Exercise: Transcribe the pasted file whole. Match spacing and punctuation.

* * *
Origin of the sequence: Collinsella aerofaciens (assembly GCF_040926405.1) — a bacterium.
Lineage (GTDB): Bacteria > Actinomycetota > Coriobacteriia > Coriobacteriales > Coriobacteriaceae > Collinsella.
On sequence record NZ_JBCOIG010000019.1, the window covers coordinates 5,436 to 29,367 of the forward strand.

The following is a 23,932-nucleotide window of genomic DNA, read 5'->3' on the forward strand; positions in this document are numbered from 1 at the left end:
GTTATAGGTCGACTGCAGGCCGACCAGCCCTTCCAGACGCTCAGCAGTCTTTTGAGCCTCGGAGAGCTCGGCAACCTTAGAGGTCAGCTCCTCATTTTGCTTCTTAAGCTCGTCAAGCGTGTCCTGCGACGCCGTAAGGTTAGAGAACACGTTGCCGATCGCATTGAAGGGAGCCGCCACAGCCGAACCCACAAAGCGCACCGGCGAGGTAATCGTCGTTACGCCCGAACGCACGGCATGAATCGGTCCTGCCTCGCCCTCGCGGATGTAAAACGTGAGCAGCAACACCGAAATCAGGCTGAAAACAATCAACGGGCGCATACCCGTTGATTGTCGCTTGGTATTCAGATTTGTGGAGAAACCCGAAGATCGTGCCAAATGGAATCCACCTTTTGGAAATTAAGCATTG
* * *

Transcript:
Origin of the sequence: Collinsella aerofaciens (assembly GCF_040926405.1) — a bacterium.
Lineage (GTDB): Bacteria > Actinomycetota > Coriobacteriia > Coriobacteriales > Coriobacteriaceae > Collinsella.
On sequence record NZ_JBCOIG010000019.1, the window covers coordinates 5,436 to 29,367 of the forward strand.

The following is a 23,932-nucleotide window of genomic DNA, read 5'->3' on the forward strand; positions in this document are numbered from 1 at the left end:
GTTATAGGTCGACTGCAGGCCGACCAGCCCTTCCAGACGCTCAGCAGTCTTTTGAGCCTCGGAGAGCTCGGCAACCTTAGAGGTCAGCTCCTCATTTTGCTTCTTAAGCTCGTCAAGCGTGTCCTGCGACGCCGTAAGGTTAGAGAACACGTTGCCGATCGCATTGAAGGGAGCCGCCACAGCCGAACCCACAAAGCGCACCGGCGAGGTAATCGTCGTTACGCCCGAACGCACGGCATGAATCGGTCCTGCCTCGCCCTCGCGGATGTAAAACGTGAGCAGCAACACCGAAATCAGGCTGAAAACAATCAACGGGCGCATACCCGTTGATTGTCGCTTGGTATTCAGATTTGTGGAGAAACCCGAAGATCGTGCCAAATGGAATCCACCTTTTGGAAATTAAGCATTG